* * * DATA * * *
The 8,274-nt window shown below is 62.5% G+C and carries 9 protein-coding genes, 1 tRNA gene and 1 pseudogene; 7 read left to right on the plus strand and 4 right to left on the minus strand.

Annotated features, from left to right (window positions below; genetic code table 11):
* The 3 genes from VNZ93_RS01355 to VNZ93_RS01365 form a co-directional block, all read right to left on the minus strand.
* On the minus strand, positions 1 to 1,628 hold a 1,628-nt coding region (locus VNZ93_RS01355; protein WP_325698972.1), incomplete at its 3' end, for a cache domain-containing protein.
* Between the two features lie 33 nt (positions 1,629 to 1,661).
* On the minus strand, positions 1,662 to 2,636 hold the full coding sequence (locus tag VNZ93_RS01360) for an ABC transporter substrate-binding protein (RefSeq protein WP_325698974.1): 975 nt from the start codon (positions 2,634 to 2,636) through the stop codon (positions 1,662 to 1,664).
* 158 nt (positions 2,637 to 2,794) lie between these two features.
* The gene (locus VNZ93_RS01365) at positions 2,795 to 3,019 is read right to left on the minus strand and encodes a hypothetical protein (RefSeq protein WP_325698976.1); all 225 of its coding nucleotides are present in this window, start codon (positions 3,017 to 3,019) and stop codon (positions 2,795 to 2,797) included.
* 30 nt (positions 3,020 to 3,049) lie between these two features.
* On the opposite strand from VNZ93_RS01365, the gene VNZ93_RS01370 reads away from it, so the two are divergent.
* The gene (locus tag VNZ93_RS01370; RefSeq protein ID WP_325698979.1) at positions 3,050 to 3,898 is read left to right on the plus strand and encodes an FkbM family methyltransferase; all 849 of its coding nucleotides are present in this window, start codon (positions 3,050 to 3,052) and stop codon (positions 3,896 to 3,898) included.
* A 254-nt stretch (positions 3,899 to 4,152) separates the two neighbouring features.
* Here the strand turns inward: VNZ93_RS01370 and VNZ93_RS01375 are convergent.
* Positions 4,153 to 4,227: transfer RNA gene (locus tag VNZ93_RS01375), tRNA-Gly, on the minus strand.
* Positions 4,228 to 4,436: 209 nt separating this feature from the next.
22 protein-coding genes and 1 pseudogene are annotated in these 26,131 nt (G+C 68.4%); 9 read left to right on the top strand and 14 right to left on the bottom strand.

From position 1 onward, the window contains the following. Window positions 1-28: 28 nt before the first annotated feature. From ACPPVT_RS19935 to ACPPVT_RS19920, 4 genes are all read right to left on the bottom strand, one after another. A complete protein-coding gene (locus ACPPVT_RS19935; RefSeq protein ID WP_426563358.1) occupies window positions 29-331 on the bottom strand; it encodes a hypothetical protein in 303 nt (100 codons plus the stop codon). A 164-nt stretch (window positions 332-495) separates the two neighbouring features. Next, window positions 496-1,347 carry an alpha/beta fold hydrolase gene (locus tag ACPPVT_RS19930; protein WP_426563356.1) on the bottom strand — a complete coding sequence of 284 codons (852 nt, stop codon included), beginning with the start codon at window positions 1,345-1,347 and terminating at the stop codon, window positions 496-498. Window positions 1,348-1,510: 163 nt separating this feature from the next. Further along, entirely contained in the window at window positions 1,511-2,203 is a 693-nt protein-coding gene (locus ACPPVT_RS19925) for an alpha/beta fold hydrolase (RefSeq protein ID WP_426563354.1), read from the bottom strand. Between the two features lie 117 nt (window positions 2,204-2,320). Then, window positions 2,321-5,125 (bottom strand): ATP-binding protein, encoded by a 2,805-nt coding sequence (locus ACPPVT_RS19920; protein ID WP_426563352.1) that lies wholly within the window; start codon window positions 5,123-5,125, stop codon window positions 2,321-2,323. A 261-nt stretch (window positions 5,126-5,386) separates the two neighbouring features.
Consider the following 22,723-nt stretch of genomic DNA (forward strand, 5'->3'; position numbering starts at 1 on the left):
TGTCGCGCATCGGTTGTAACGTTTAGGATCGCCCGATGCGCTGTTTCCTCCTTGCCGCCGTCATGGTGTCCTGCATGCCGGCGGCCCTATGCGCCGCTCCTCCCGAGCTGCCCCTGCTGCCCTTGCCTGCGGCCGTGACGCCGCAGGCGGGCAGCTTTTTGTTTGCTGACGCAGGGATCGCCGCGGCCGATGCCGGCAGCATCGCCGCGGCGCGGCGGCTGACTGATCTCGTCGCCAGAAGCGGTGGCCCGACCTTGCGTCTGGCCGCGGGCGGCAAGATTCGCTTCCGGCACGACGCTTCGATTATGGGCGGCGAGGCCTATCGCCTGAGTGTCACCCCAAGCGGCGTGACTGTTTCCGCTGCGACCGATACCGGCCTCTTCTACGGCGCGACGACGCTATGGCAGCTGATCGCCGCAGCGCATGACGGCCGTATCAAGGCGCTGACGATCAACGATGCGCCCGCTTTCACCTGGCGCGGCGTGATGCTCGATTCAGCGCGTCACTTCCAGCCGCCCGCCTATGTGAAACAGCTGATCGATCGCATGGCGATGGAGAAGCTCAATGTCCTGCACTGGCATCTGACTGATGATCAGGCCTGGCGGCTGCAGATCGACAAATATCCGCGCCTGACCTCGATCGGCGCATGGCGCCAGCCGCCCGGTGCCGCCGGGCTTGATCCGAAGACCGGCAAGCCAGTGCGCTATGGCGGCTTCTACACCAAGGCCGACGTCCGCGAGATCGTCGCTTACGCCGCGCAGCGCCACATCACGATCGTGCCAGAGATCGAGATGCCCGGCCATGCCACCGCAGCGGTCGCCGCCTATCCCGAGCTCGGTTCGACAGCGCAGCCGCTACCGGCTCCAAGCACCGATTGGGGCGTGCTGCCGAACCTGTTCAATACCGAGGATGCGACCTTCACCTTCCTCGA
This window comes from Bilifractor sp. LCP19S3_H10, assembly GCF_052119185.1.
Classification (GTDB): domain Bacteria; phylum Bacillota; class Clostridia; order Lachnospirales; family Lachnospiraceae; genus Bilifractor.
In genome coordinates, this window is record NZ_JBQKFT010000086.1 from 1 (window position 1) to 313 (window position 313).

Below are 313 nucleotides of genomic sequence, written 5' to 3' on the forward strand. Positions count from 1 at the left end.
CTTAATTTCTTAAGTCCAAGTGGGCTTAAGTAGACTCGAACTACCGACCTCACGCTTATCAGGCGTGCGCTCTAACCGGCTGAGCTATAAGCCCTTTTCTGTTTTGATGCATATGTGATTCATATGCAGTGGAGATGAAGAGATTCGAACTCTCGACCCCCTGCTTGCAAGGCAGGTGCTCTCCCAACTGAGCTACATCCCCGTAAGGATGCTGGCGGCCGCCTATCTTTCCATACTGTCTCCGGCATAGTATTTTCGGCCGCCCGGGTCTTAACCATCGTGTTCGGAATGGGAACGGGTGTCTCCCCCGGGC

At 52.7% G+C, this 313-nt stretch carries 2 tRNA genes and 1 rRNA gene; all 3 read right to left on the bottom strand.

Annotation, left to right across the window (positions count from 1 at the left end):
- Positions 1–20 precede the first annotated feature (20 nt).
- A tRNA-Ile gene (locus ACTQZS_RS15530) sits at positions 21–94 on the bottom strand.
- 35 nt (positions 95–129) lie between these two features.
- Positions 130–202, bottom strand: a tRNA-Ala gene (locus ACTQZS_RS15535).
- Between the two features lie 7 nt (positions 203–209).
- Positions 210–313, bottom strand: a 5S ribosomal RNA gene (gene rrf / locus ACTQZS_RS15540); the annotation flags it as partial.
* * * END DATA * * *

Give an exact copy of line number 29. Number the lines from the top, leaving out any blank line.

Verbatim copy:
- 35 nt (positions 95–129) lie between these two features.